The immediate outcome of the Yvanova decision is that lenders and servicers will no longer be able to use a demurrer to quickly, and cost effectively, resolve litigation challenging the assignment (i.e., seek dismissal for the borrower-plaintiff’s failure to state a cause of action). Instead the matter will have to be litigated, thereby causing increased discovery costs as well as more lengthy and costly trials. Further, and despite the Court’s clear language that its ruling only applied to post-foreclosure actions, a rash of cases wrongfully using the Yvanova decision to challenge pending foreclosures can be anticipated.
Potential Title Claims — Finally, it is expected that the Yvanova case will result in previously precluded title claims now being raised in eviction proceedings. California eviction judges generally follow longstanding judicial decisions that title issues are not properly before the court in an eviction proceeding. For example, Old National Financial Services, Inc. v. Seibert, 194 Cal. App.3d 460 (1987), states at 465:
“... where the plaintiff in the unlawful detainer action is the purchaser at the trustee’s sale, he or she ‘need only prove a sale in compliance with the statute and the deed of trust, followed by a purchase at such sale and the defendant may only raise objections on that phase of the issue of title. Matters affecting the validity of the … primary obligation itself … are neither properly raised in this summary proceeding for possession, nor are they concluded by the judgment.’ (citations omitted).” (Emphasis is the court’s.)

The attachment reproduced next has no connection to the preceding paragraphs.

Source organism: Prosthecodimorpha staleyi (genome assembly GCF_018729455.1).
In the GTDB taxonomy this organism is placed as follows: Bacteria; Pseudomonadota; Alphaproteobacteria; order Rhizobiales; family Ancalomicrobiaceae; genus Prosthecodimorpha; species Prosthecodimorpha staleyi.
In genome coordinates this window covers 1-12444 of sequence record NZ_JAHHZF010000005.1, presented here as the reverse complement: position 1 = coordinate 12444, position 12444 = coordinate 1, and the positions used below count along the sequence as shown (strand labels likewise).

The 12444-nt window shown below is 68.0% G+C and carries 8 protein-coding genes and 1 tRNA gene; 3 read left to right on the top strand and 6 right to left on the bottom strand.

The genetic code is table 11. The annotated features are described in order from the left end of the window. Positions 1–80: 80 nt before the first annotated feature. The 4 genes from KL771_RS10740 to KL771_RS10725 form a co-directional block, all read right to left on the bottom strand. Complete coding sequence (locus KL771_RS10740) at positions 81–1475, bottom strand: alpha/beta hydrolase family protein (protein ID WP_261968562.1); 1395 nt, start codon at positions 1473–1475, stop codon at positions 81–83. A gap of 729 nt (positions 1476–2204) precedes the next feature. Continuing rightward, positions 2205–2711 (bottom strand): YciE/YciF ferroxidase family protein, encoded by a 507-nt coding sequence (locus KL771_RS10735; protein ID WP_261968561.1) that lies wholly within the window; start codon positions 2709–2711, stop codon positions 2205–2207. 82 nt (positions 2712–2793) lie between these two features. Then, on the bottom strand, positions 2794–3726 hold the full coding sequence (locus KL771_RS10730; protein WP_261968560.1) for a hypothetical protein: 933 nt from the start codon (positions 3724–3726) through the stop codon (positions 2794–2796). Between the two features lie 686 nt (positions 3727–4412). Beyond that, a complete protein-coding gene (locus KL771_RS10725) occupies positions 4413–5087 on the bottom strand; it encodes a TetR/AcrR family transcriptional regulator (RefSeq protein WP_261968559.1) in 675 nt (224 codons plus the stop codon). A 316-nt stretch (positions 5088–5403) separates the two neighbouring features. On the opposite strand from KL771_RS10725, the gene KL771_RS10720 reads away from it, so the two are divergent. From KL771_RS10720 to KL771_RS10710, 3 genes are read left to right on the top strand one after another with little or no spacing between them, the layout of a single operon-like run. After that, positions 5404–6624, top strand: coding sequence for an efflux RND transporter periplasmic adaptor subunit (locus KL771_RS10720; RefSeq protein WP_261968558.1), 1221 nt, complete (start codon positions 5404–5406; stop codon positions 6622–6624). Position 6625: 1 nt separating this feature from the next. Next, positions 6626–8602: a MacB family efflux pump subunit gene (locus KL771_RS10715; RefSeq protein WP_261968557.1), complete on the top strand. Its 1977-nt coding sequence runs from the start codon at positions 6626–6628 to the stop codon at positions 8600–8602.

The reasoning behind this rule is simple: “Because of its summary character, an unlawful detainer action is not a suitable vehicle to try complicated ownership issues …” [Mehr v. Superior Court, 139 Cal. App. 3d 1044, 1049 (1983)].
Nonetheless, even prior to the Yvanova decision, there were some California eviction judges who ignored precedent and believed that defendants were able to raise title issues as a defense to eviction, especially where those title issues related to alleged wrongful assignments. The Yvanova decision adds fuel to this fire.
Another case now pending before the California Supreme Court may definitively decide whether or not title issues can be raised in eviction proceedings. That is, Boyce v. T.D. Service Co., 235 Cal. App. 4th 429 (2015), which was ordered de-published pending review. Although the primary issue in Boyce concerns whether the lower court was in error in granting judgment based on res judicata, the underlying defense by the borrower was an alleged void assignment. The Boyce case has been ongoing since 2012, and the California Supreme Court was awaiting its decision in Yvanova before rendering an opinion in Boyce.
If the California Supreme Court allows defendants to litigate title in eviction actions, it will transform an otherwise summary proceeding into a lengthy and expensive trial. However, even if the pending decision in Boyce limits the ability to litigate title issues in eviction actions, Yvanova holds that a borrower has the right to challenge the validity of the beneficiary’s right to foreclose in a post-sale wrongful foreclosure action. Accordingly, the borrower can simply seek a stay of the summary eviction action, pending the separate title litigation. Of course, this will cause significant delays in obtaining possession of the property.
The California Supreme Court has spoken and, while it has tried to limit its ruling, the practical effect will be an increase in the frequency of litigation and a rise in the cost of that litigation.
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Spring 2016 USFN Report